As our teams continue to care for those infected with the highly contagious virus, one of the many “must-have” items needed before the facility could accept its first patients presents a special logistical challenge: clean water. Water’s role in Ebola treatment goes beyond the task of keeping the patients hydrated as they endure vomiting and diarrhea triggered by the hemorrhagic virus.

Water is essential for the safe handling and disposal of Ebola-contaminated human waste, and for adhering to the strict procedures essential to maintaining safe hygiene. Water, sanitation and hygiene specialists estimate that the daily clean water needs for an Ebola treatment center today are as high as 400 liters per bed to treat patients and maintain the level of infection prevention needed to keep all staff and areas of the treatment facility safe.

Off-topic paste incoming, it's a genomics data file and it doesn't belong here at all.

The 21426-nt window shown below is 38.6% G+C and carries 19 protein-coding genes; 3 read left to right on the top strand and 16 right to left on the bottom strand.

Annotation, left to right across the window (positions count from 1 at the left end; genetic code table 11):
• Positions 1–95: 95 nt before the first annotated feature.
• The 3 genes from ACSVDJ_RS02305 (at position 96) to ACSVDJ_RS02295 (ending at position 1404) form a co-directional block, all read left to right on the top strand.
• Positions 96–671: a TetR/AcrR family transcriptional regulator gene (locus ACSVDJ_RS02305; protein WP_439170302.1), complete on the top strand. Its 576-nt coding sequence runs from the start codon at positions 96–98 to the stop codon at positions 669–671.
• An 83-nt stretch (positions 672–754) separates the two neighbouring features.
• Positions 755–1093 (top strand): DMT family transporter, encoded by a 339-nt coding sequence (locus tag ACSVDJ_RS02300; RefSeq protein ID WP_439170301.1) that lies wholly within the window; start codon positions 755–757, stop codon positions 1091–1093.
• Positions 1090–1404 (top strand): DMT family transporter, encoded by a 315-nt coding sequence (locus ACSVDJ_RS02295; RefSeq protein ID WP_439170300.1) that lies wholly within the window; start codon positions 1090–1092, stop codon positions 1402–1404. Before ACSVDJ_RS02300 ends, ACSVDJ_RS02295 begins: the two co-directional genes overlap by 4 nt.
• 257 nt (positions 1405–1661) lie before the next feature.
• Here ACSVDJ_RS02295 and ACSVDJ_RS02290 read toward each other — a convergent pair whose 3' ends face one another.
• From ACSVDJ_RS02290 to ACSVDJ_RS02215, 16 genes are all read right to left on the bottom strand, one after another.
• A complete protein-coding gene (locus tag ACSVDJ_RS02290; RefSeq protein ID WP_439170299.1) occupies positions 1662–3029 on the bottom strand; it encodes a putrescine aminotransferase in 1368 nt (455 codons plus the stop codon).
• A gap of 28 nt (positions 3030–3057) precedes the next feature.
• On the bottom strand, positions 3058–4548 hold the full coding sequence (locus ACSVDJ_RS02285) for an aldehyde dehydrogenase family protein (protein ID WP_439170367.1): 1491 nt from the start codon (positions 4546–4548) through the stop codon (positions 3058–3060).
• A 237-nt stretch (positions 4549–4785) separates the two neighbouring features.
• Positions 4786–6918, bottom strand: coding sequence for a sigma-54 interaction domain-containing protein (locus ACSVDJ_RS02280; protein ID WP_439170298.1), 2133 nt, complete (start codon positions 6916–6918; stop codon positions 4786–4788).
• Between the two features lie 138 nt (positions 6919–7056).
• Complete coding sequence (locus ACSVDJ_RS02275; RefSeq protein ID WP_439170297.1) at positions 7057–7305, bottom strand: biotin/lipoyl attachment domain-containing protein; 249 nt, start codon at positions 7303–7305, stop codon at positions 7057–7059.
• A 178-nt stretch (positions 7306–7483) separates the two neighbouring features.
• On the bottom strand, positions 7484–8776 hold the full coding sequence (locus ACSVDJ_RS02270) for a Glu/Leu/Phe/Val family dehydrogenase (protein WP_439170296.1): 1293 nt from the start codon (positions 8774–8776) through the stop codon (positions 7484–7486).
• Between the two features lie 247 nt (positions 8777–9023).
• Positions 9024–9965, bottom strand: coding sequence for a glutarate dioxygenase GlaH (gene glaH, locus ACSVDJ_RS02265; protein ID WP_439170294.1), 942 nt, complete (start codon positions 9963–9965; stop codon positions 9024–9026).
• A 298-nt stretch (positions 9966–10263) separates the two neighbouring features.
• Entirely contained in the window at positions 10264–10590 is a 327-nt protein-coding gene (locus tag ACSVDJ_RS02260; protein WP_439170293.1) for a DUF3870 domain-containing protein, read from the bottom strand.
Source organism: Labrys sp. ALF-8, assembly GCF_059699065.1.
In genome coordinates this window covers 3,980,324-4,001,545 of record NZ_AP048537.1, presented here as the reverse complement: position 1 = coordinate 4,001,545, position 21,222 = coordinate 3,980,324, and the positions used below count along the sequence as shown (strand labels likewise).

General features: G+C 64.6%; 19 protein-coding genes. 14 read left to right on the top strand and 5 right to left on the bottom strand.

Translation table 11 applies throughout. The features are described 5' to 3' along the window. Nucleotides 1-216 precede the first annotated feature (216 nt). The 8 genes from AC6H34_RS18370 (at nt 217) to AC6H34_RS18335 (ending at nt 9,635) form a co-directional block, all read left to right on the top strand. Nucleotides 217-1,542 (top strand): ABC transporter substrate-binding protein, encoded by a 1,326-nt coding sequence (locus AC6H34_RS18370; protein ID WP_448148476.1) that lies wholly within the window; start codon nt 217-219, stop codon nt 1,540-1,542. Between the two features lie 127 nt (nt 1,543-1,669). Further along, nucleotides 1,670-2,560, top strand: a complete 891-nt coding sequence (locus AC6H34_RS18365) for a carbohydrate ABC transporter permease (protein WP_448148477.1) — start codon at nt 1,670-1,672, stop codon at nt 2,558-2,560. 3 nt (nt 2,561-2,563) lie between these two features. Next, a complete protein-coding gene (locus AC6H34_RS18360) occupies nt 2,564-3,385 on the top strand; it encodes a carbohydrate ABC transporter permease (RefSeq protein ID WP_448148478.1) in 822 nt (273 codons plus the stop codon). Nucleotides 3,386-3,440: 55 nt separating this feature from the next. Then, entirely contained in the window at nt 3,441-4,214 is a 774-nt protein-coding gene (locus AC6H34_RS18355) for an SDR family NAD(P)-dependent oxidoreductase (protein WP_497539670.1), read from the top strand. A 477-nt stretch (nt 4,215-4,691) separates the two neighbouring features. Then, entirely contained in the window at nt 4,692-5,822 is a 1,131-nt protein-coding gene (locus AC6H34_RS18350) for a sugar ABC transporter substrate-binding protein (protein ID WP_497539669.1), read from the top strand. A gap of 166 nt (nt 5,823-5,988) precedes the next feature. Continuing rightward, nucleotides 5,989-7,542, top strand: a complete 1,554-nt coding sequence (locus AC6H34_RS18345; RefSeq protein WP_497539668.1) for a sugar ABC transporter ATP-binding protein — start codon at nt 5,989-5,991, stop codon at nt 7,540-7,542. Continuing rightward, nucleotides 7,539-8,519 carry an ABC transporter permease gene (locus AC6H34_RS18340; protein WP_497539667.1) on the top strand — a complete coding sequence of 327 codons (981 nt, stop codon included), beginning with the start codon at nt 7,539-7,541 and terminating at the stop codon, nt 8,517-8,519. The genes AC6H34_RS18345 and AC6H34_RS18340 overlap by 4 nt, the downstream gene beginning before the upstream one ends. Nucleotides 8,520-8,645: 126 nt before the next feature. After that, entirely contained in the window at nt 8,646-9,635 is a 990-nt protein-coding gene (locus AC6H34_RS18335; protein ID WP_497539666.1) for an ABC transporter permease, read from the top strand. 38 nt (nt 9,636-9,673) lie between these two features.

Chlorinated water plays an important role in enabling the staff to keep the facility itself clean, and — more important still — themselves safe from exposure to the deadly virus. Healthcare staff must be followed by infection prevention and control teams who use spray wands connected to canisters of chlorinated water from boreholes to disinfect every footstep taken until every piece of equipment are removed, sprayed and quarantined to dry, right down to the boots.

Thank you to our GlobalGiving community and other donors, who help us continue to promote clean water, sanitation and hygiene in every response wherever and whenever it is needed most.

Preventing transmission starts with the staff.
Preventing transmission starts with the staff.